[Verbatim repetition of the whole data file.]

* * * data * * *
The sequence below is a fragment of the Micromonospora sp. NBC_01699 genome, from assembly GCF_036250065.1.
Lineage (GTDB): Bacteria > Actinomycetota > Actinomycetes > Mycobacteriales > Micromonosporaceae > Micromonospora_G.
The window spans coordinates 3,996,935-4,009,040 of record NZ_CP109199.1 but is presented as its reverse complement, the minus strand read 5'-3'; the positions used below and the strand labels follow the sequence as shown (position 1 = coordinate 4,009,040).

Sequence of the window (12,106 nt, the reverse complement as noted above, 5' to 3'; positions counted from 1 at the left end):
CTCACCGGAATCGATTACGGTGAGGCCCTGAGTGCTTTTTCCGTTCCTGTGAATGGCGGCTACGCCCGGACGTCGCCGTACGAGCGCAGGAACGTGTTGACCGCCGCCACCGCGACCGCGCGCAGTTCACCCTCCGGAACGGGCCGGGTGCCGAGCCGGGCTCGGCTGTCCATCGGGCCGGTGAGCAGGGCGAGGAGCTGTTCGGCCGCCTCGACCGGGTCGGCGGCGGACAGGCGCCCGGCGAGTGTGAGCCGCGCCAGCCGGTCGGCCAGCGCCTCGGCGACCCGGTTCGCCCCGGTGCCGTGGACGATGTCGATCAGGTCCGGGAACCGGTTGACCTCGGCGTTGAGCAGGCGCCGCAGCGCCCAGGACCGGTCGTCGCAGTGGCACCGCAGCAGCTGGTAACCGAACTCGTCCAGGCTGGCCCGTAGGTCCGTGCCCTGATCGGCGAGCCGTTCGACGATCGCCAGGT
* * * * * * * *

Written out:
The sequence below is a fragment of the Micromonospora sp. NBC_01699 genome, from assembly GCF_036250065.1.
Lineage (GTDB): Bacteria > Actinomycetota > Actinomycetes > Mycobacteriales > Micromonosporaceae > Micromonospora_G.
The window spans coordinates 3,996,935-4,009,040 of record NZ_CP109199.1 but is presented as its reverse complement, the minus strand read 5'-3'; the positions used below and the strand labels follow the sequence as shown (position 1 = coordinate 4,009,040).

Sequence of the window (12,106 nt, the reverse complement as noted above, 5' to 3'; positions counted from 1 at the left end):
CTCACCGGAATCGATTACGGTGAGGCCCTGAGTGCTTTTTCCGTTCCTGTGAATGGCGGCTACGCCCGGACGTCGCCGTACGAGCGCAGGAACGTGTTGACCGCCGCCACCGCGACCGCGCGCAGTTCACCCTCCGGAACGGGCCGGGTGCCGAGCCGGGCTCGGCTGTCCATCGGGCCGGTGAGCAGGGCGAGGAGCTGTTCGGCCGCCTCGACCGGGTCGGCGGCGGACAGGCGCCCGGCGAGTGTGAGCCGCGCCAGCCGGTCGGCCAGCGCCTCGGCGACCCGGTTCGCCCCGGTGCCGTGGACGATGTCGATCAGGTCCGGGAACCGGTTGACCTCGGCGTTGAGCAGGCGCCGCAGCGCCCAGGACCGGTCGTCGCAGTGGCACCGCAGCAGCTGGTAACCGAACTCGTCCAGGCTGGCCCGTAGGTCCGTGCCCTGATCGGCGAGCCGTTCGACGATCGCCAGGT